S&S Excavations Incorporated et al v. May et al

Filing 21

OPINION AND ORDER denying defts' 10 Motion for Summary Judgment. Signed by Chief Judge J. Leon Holmes on 4/21/11. (vjt)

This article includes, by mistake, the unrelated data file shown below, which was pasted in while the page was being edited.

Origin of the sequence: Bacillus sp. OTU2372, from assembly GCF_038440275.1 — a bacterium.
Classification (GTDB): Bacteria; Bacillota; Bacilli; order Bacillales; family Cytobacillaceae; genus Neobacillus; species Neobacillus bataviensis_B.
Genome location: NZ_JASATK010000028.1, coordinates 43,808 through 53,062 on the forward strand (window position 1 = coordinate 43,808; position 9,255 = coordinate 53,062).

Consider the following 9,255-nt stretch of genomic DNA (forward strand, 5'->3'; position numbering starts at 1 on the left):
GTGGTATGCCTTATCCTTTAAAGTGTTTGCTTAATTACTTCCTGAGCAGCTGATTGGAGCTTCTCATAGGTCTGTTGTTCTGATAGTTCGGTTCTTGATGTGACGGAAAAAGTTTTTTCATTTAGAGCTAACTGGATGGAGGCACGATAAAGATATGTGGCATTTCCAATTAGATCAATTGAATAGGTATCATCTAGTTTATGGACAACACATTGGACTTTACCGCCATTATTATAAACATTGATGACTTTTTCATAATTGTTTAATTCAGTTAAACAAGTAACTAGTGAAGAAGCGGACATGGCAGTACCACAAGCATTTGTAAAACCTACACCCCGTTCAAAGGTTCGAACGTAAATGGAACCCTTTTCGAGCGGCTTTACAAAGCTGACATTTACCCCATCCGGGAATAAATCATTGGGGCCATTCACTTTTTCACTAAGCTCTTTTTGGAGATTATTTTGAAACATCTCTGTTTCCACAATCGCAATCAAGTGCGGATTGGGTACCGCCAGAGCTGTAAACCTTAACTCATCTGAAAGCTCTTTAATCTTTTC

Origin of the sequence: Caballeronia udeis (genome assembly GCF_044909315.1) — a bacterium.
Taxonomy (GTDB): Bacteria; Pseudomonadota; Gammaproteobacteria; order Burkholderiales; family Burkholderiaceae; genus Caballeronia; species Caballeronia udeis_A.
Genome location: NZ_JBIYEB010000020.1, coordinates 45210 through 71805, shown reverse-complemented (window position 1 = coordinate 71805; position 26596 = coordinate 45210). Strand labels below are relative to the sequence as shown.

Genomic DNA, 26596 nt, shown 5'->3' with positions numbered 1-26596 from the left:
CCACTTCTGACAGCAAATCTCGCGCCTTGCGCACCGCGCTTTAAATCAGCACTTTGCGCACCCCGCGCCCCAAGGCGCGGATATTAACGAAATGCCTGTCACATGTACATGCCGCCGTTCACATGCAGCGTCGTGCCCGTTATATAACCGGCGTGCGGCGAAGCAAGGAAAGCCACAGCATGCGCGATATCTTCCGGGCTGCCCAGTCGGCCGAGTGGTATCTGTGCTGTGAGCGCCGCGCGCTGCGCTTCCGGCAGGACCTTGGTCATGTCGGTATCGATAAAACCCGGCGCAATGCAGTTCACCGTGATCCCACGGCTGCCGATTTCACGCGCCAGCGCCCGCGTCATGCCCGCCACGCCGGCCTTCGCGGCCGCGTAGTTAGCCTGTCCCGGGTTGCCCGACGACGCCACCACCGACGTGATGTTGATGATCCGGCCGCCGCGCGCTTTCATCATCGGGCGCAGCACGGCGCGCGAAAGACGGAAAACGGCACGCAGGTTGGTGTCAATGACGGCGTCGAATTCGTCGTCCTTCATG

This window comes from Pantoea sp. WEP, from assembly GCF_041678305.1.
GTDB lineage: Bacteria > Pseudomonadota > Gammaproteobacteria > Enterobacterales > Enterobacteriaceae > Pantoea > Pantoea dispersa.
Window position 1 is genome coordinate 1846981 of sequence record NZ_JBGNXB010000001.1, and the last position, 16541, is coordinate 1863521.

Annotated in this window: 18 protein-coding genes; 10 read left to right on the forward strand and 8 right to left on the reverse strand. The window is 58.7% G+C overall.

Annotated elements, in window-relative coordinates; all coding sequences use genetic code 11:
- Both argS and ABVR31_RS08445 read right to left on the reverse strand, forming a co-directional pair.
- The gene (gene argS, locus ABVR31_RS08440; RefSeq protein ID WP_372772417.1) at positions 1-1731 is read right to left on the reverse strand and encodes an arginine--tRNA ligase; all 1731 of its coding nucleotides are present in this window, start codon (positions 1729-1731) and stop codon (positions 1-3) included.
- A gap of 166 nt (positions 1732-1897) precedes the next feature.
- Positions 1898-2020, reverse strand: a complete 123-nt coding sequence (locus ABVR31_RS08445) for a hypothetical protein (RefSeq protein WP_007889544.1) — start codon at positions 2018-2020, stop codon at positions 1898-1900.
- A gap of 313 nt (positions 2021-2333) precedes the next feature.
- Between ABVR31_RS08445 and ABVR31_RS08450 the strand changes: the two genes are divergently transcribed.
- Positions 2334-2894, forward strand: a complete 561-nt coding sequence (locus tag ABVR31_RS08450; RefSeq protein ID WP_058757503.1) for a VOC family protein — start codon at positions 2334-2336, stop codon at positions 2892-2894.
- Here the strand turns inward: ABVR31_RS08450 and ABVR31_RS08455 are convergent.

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IN THE UNITED STATES DISTRICT COURT EASTERN DISTRICT OF ARKANSAS PINE BLUFF DIVISION S & S EXCAVATIONS, INCORPORATED, and RAY SIGGERS v. PLAINTIFFS No. 5:10CV00099 JLH JACK MAY, individually and in his official capacity as Mayor of McGehee, Arkansas; and the CITY OF MCGEHEE, ARKANSAS DEFENDANTS OPINION AND ORDER S & S Excavations, Incorporated, and Ray Siggers have brought this action against Jack May, individually and in his official capacity as the Mayor of McGehee, and the City of McGehee, Arkansas, alleging that May and the City of McGehee discriminated on the basis of race in selecting a contractor for demolition work. The City appropriated funds for the demolition work and authorized May to retain the services of excavators. Most of the contracts were for less than $5,000 and were performed in 2009 and 2010. In 2008, Siggers contacted May about performing demolition work. Siggers is an African American who is the sole shareholder, officer and director of S & S Excavations. S & S Excavations was incorporated in April of 2005 but had its charter revoked for failure to pay its franchise tax in December of 2006. Its charter was reinstated in December of 2010. In November of 2009, R.C. Construction, LLC, a company owned by a white person, submitted estimates to remove two buildings. Although May had contracted with R.C. Construction before, he thought that the estimates were too high. May directed an employee to secure estimates for these demolition jobs from Siggers. Siggers provided estimates that were considerably lower than the bids from R.C. Construction. The parties dispute whether these Siggers’ estimates were made in his individual capacity or only on behalf of S & S Excavations. The work ultimately was awarded to R.C. Construction. The defendants have moved for summary judgment. The City has moved for summary judgment on the ground that a city only may be liable under 42 U.S.C. § 1983 when there is a municipal policy or custom that has caused the deprivation of constitutional rights. May has moved for summary judgment on the ground that S & S Excavations was not authorized to do business in the State of Arkansas and hence was ineligible to enter into a contract. May contends that Siggers did not seek employment individually but only on behalf of S & S Excavations. May has also moved for summary judgment based on qualified immunity. The Eighth Circuit has held that municipal liability arises only if there is an official municipality policy or custom underlying the injury, but the court has also said that a single act of a policymaker may suffice to establish such a policy when that act comes from a person in an authoritative policymaking position and represents the official policy of the municipality. Chism v. Curtner, 619 F.3d 979, 983 (8th Cir. 2010). Here, May was the mayor and chief executive officer of the City and had the authority to select the persons or entities with whom the City would enter into contracts regarding the demolition work. See Ark. Code Ann. §§ 14-42-102, -504. His actions represent the official policy of the City. Based on May’s refusal to award the demolition work to Siggers despite Siggers’ lower bids, a jury may infer that the City has an underlying policy or custom of racial discrimination—provided that Siggers is able to establish that his bids were rejected on account of his race. If so, the City could be liable pursuant to section 1983 for this constitutional injury. See, e.g., Pembaur v. City of Cincinnati, 475 U.S. 469, 484-85, 106 S. Ct. 1292, 1300-01, 89 L. Ed. 2d 452 (1986) (county may be held liable under section 1983 where county prosecutor, 2 who had power under state law to establish county policy under appropriate circumstances, commanded police officers to forcibly enter a physician’s clinic in violation of the Fourth Amendment); Angarita v. St. Louis Cnty., 981 F.2d 1537, 1546-47 (8th Cir. 1992) (jury verdict against county affirmed where superintendent of police, who had final policymaking authority for the police department and was the highest ranking officer in the county, “approved of and condoned . . . and, in all likelihood, facilitated” due process violations committed against other officers). In his motion for summary judgment, May claims that he declined to accept Siggers’ bid, even though it was significantly lower than R.C. Construction’s bid, because S & S Excavations was not authorized to do business in Arkansas. This is a legitimate, nondiscriminatory reason for declining to select S & S Excavations. However, construing the evidence in Siggers’ favor, there is a material question of fact as to whether May’s proffered explanation is a pretext for discrimination. May testified in his deposition that he had spoken with some individuals from a neighboring city regarding S & S Excavations and was informed that S & S Excavations did not do satisfactory work. He did not, however, testify that he chose the higher bid because S & S Excavations was not authorized to do business inasmuch as its corporate charter had been revoked. May did not even indicate in his deposition that he was aware that S & S Excavation’s charter had been revoked, which calls into question the credibility of May’s new justification for declining to contract with S & S Excavations. See Anderson v. Durham D & M, L.L.C., 606 F.3d 513, 521 (8th Cir. 2010) (a plaintiff may raise a material question of fact as to pretext by showing that the proffered explanation has no basis in fact); Young v. Warner-Jenkinson Co., Inc., 152 F.3d 1018, 1023 (8th Cir. 1998) (“This inconsistency in the reasons advanced by [the defendant] is sufficient to create a genuine fact issue as to whether the reason proffered by [the defendant] was the true reason for” the 3 challenged employment decision.); Kobrin v. Univ. of Minn., 34 F.3d 698, 703 (8th Cir. 1994) (“Substantial changes over time in the employer’s proffered reason for its employment decision support a finding of pretext”). Further, S & S Excavations and Siggers have offered affidavits from both of the individuals with whom May said that he spoke, and both of them deny having said anything negative to May about S & S Excavations and Siggers. See Anderson, 606 F.3d at 521. Consequently, there is a genuine issue of material fact as to whether the reason for the decision by May to enter into a contract with the higher bidder rather than with S & S Excavations or Siggers was motivated by impermissible discrimination. The defendants also have moved for summary judgment as to Siggers in his individual capacity on the ground that he did not seek to obtain the contract in his own name but only in the name of S & S Excavations. Siggers denies that his bid was made only as an agent, employee, or officer of S & S Excavations. More to the point, under Arkansas law, if the corporate charter had been revoked then Siggers, who was the sole shareholder, officer and director, would not have had the benefit of the corporate shield. Bullington v. Palangio, 345 Ark. 320, 324-27, 45 S.W.3d 834, 836-38 (2001). Thus, as a matter or law, Siggers would be individually liable for any contract into which he purportedly entered on behalf of S & S Excavations. Id. This potential responsibility runs both ways. Summary judgment as to Siggers in his individual capacity is not appropriate. Finally, May has moved for summary judgment on the ground of qualified immunity. Qualified immunity does not protect government officials from liability where (1) the facts alleged, taken in the light most favorable to the injured party, show that the officer’s conduct violated a constitutional right; and (2) the constitutional right was clearly established at the time of the deprivation so that a reasonable officer would understand his conduct was unlawful. Nance v. 4 Sammis, 586 F.3d 604, 609 (8th Cir. 2009). It has long been established that municipal corporations and their officers may not discriminate on the basis of race when they enter into contracts. See Monell v. Dep. of Soc. Servs. of City of N.Y., 436 U.S. 658, 98 S. Ct. 2018, 56 L. Ed. 2d 611 (1978). See also Saint Francis Coll. v. Al-Khazraji, 481 U.S. 604, 609, 107 S. Ct. 2022, 2026, 95 L. Ed. 2d 582 (1987) (“Although § 1981 does not itself use the word ‘race,’ the Court has construed the section to forbid all ‘racial’ discrimination in the making of private as well as public contracts.”); Domino’s Pizza, Inc. v. McDonald, 546 U.S. 470, 476, 126 S. Ct. 1246, 1250, 163 L. Ed. 2d 1069 (2006) (“We have never retreated from what should be obvious from reading the text of the statute: Section 1981 offers relief when racial discrimination blocks the creation of a contractual relationship, as well as when racial discrimination impairs an existing contractual relationship, so long as the plaintiff has or would have rights under the existing or proposed contractual relationship.”). As discussed above, there is a material question of fact regarding whether May violated Siggers’ or S & S Excavations’ constitutional rights by discriminating on the basis of race. Consequently, May is not entitled to qualified immunity. If he did not discriminate on the basis of race, he will be entitled to prevail on the merits. The motion for summary judgment is DENIED. Document #10. IT IS SO ORDERED this 21st day of April, 2011. J. LEON HOLMES UNITED STATES DISTRICT JUDGE 5